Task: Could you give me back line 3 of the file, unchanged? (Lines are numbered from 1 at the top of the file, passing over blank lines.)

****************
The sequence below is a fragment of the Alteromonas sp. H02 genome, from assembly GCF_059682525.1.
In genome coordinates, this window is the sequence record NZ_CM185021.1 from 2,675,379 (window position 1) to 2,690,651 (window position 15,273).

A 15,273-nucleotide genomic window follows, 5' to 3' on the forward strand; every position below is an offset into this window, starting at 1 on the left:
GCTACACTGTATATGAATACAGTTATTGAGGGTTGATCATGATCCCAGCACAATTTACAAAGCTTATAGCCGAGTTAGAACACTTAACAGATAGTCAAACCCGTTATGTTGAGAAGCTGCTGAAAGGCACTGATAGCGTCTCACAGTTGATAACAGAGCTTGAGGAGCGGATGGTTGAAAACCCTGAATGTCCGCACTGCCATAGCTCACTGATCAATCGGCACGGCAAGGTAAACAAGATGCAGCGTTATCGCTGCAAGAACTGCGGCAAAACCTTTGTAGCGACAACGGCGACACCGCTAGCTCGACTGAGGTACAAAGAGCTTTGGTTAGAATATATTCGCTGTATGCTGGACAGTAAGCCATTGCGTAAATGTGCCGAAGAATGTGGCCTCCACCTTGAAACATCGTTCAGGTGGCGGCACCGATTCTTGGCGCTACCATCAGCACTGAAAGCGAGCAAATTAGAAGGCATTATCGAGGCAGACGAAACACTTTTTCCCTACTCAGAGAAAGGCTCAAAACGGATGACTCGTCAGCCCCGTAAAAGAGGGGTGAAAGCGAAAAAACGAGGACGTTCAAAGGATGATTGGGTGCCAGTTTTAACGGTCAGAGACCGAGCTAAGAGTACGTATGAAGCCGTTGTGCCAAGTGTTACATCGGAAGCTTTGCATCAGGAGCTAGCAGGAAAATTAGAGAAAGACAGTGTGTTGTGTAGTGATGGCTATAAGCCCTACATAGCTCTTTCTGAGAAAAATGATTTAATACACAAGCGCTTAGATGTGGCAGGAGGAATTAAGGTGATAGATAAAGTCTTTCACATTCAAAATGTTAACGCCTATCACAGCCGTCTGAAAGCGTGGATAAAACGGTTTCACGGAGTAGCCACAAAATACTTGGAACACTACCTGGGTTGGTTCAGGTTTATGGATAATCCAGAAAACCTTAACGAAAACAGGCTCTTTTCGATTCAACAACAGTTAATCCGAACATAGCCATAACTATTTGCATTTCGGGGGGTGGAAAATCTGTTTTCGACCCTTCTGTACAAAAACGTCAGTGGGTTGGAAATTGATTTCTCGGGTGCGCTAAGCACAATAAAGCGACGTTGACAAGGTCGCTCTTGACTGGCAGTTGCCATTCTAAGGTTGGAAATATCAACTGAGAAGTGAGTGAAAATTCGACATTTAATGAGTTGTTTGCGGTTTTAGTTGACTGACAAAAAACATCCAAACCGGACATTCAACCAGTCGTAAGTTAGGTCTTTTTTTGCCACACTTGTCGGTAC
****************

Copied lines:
A 15,273-nucleotide genomic window follows, 5' to 3' on the forward strand; every position below is an offset into this window, starting at 1 on the left: